5. Decisions for one item can be made independently of
decisions for other items
6. The lead time is constant and known with certainty
Economic Order Quantity (EOQ) Model
The quantity of an inventory item management either buys from a supplier or
manufactures using internal processes
1. Demand known & steady
2. No restriction on lot size
5. Only one product
6. Lead time constant
A minimum amount of an item which a firm holds in
stock, such that, when stock falls to this amount, the item must be reordered.
Reorder point (ROP)
A system designed to track the
remaining inventory of a SKU each time a withdrawal is made
to determine whether it is time to reorder.
Continuous Review System
Portion of inventory prepared for the expected
demand during a cycle
Stock that is held in excess of expected demand
due to variable demand and/or lead time
The desired probability of not
running out of stock in any one ordering cycle, which begins at the
time an order is placed and ends when it arrives in stock.
Service Level (Cycle Service Level)
Items ready to be sold or used.
Components of finished products.
• A computer-based information system that translates master schedule
requirements for end items into time-phased requirements for
subassemblies, components, and raw materials.
• Requirements for end items generate requirements for low-level
• Working backward from the due date to determine when and how much
Material Requirements Planning (MRP)
The master schedule (or master production schedule) states which
independent demand items are to be produced, when they are needed, and in
Master Production Schedule
• BOM is a listing of all of the raw materials, parts, subassemblies, and
assemblies needed to produce one unit of a finished product.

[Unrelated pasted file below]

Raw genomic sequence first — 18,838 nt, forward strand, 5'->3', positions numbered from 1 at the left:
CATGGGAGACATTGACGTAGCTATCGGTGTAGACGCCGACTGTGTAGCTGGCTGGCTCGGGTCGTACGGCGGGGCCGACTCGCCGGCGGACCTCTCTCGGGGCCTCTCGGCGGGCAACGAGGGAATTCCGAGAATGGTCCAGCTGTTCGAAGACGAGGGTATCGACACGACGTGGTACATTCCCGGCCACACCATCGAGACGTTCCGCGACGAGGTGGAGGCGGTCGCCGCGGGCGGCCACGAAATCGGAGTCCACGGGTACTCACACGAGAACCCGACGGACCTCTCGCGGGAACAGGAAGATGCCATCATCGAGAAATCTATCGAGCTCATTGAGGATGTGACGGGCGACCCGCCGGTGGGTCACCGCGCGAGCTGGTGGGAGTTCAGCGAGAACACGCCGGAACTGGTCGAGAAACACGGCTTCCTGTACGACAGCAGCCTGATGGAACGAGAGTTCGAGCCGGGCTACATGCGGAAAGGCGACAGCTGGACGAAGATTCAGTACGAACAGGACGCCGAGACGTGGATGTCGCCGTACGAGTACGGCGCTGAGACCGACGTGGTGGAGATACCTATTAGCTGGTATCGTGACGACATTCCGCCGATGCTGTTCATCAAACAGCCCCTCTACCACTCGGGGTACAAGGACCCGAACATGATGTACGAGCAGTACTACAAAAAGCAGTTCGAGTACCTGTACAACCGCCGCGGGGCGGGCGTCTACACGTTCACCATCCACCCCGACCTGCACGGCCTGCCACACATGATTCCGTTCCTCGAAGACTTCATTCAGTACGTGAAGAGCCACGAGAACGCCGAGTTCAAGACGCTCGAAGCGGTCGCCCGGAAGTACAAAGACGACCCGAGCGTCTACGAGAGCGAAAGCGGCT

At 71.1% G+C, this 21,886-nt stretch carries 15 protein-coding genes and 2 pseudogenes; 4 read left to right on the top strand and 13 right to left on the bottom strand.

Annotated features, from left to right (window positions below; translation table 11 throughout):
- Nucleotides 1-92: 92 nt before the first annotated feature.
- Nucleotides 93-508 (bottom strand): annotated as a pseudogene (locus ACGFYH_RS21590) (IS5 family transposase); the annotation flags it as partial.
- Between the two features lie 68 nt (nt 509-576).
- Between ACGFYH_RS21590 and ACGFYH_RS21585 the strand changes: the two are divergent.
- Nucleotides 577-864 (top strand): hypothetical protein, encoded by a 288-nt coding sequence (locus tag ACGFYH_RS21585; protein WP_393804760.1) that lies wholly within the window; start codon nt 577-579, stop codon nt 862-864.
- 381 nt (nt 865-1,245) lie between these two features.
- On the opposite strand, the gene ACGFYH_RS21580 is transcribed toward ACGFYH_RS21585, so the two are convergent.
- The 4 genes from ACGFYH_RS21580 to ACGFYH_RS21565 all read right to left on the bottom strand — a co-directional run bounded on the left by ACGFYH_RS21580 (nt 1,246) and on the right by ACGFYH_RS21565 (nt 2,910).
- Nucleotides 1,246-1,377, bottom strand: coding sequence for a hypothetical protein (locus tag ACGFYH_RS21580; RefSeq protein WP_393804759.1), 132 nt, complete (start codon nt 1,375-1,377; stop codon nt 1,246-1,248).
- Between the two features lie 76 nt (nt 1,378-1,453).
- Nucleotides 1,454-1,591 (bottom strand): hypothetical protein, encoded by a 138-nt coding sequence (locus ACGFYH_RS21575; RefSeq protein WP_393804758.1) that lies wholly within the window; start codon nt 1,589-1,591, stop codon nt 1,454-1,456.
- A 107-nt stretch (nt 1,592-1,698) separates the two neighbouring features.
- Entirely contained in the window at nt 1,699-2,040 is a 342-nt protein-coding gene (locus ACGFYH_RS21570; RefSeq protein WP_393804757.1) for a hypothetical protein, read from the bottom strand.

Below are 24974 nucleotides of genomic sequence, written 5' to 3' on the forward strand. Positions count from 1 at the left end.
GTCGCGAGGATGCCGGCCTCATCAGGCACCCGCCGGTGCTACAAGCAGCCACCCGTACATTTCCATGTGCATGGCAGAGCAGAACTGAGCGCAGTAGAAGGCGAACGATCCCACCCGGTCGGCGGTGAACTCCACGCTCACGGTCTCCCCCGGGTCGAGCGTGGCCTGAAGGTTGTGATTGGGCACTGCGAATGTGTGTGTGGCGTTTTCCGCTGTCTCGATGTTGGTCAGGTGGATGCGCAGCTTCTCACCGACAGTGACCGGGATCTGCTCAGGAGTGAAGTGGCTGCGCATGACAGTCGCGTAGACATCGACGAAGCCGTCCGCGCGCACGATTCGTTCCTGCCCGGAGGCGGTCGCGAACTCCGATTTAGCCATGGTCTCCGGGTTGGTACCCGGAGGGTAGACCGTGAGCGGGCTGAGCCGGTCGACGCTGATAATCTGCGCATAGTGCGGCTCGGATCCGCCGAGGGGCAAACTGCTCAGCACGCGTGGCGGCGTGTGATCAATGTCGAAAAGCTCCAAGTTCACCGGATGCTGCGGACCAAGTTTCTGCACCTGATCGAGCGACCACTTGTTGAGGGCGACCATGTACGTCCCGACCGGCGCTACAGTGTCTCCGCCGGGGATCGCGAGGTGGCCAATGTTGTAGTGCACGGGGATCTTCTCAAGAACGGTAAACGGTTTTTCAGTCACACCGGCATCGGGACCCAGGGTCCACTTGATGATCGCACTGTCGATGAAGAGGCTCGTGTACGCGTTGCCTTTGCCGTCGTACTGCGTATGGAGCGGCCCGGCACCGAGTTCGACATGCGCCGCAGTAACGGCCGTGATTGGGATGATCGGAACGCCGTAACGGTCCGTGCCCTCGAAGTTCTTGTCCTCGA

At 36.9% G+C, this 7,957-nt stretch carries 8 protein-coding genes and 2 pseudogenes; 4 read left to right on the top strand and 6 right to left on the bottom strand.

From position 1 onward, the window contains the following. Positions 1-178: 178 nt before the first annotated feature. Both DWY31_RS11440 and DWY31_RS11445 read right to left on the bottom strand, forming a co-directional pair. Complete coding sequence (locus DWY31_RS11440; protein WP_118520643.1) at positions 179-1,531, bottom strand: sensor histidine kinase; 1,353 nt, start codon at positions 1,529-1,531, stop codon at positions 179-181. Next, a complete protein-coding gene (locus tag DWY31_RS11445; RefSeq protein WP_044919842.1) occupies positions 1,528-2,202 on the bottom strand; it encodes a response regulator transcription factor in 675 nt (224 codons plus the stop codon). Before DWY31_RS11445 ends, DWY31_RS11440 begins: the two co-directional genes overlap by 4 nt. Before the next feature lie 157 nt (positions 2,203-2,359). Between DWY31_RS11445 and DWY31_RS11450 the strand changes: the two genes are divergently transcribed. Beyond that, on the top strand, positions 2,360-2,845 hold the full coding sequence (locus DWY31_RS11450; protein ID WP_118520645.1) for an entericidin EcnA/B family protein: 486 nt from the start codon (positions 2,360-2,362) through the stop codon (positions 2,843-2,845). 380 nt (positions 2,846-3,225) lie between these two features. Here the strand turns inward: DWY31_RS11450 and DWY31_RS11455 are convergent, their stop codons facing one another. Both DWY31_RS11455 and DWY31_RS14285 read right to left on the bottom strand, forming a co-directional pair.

• It shows the quantity of each part needed to complete one unit of its
Bill of Materials (BOM)
• The total demand derived from all parent production plans.
Projected on-hand inventory
Planned order release
• Orders that have been placed but not yet completed.
• E.g., being processed by a supplier, being transported to the purchaser, or being
inspected by the purchaser’s receiving department.
• An estimate of the amount of inventory available each week after gross
requirements have been satisfied.
Projected on-hand inventory
• Orders that are not yet released to the shop or the supplier.
• Still at the planning stage and can still change.
• An indication of when an order for a specific quantity of an item is to be issues.
Planned order release
A process that converts the requirements of
various final products into a material requirements plan that
specifies the replenishment schedules of all the
subassemblies, components, and raw materials needed to
produce final products
• Low levels of in-process inventories
• Ability to track material requirements
• Ability to evaluate capacity requirements
• Means of allocating production time
• Ability to easily determine inventory usage by MRP Explosion
Benefits of MRP
with emphasis placed on integration
o A system that ties the basic MRP system to the company’s
financial system and to other core and supporting processes
Manufacturing Resource Planning (MRP II)
Next step in the evolution